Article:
I had not even applied to film school when Come Back to the 5 & Dime, Jimmy Dean, Jimmy Dean was first released in 1982. Yes, by 1983 my friend Rebeka had told me it’s a “must see” and without a doubt those early film projects of mine would have been much improved had I listened to her. 34 years later I am reminded that some films are timeless, beautiful, and can capture simply and perfectly who we are in our often flawed human eloquence.
Robert Altman’s (M*A*S*H, Nashville) period piece ushers us back to the 80’s, 70’s, 50’s. Slow-moving as compared to recent films, bereft of CGI, digital sound and the scatter gun film editing of modern days, Come Back to the 5 & Dime, Jimmy Dean, Jimmy Dean is by far one of the most beautiful 1 hour and 49 minutes of recent memory.
In fairness, the film’s success is in part due to Ed Graczyk’s playwriting skills that sets the wistful stage of the ageing 5 & Dime Woolworth’s in Texas, on the 20 year anniversary of the Disciples of James Dean Fan Club.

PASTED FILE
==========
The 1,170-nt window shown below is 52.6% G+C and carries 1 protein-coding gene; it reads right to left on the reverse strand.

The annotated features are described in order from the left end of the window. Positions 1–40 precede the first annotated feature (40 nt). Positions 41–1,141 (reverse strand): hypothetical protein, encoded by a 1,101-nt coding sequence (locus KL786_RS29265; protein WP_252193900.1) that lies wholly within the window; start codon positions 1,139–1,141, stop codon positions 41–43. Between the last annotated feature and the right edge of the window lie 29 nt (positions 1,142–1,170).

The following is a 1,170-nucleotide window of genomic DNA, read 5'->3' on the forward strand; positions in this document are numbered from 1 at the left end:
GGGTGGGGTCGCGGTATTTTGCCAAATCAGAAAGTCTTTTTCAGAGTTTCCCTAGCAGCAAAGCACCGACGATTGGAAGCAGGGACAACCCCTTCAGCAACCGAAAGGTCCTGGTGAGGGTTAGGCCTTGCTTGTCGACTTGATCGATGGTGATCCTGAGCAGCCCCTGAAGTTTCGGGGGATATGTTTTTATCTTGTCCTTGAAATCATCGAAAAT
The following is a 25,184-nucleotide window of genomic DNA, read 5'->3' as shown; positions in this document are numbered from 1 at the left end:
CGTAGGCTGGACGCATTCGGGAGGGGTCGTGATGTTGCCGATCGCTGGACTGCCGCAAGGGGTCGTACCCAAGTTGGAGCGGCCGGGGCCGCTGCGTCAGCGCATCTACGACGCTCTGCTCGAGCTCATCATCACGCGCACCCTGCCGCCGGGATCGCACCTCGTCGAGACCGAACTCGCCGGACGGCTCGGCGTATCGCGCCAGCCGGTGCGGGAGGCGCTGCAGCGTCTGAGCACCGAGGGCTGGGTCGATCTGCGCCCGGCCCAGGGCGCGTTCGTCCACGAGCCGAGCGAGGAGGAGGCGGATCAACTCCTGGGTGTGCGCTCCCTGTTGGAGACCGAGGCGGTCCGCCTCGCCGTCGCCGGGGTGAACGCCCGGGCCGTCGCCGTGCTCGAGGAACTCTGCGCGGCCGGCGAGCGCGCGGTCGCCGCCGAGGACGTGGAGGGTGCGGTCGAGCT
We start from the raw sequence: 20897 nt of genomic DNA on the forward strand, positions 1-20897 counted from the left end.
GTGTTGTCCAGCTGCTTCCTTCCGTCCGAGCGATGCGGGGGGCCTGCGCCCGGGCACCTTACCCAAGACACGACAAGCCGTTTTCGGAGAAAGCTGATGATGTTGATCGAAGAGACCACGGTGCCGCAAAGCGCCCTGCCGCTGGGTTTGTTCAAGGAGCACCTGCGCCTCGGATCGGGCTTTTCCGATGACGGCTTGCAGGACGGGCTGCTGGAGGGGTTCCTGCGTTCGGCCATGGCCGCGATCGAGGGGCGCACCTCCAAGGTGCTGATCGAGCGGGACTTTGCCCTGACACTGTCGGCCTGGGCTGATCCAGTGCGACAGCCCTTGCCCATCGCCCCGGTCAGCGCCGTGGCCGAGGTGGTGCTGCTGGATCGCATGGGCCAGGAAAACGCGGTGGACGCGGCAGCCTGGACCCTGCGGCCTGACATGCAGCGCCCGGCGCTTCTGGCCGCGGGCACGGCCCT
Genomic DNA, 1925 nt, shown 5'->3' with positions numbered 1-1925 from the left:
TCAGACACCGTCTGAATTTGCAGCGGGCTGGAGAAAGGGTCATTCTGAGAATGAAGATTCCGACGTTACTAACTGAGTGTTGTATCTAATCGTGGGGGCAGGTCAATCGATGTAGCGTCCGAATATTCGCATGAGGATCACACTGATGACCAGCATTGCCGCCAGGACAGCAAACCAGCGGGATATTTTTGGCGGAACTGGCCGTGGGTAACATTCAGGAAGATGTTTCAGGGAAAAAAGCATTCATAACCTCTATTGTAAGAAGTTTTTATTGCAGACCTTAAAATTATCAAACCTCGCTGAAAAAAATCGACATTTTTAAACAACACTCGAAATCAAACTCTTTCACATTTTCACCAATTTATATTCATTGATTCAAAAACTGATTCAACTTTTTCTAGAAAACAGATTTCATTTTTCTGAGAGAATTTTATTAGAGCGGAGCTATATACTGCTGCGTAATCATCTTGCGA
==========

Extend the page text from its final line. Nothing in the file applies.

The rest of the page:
As decades later each member returns, they bring with them the pain of the past coupled with the angst of the present. Who have they become over the past 20 years? How will they been seen by their one time peers? How will they see themselves? Perhaps the lesson here is looking the other way doesn’t necessarily relieve the pain. At least not all of it. Sissy (Cher) is awaiting her husband’s return while Mona (Sandy Dennis), continues to look after her son, a painful reminder, perhaps penance for teenage love of 20 years ago.
Yes, Mona was chosen as the one among many teenage girls to continue Dean’s lineage. There is Edna (Marta Heflin) who is simply dumb, but doesn’t mind, in her own way perhaps the happiest of everyone there. Other characters (portrayed by Kathy Bates, Karen Black, Sudie Bond) take part in the reunion as they share their stories, but if I reveal much more it would rob the viewer of allowing the characters to speak their own truths. But do listen to these women, as their words are both poetic and poignant, their lives wonderfully flawed yet redemptive. Cell phones and laptops off. Listen carefully, it will remind you of someone you know.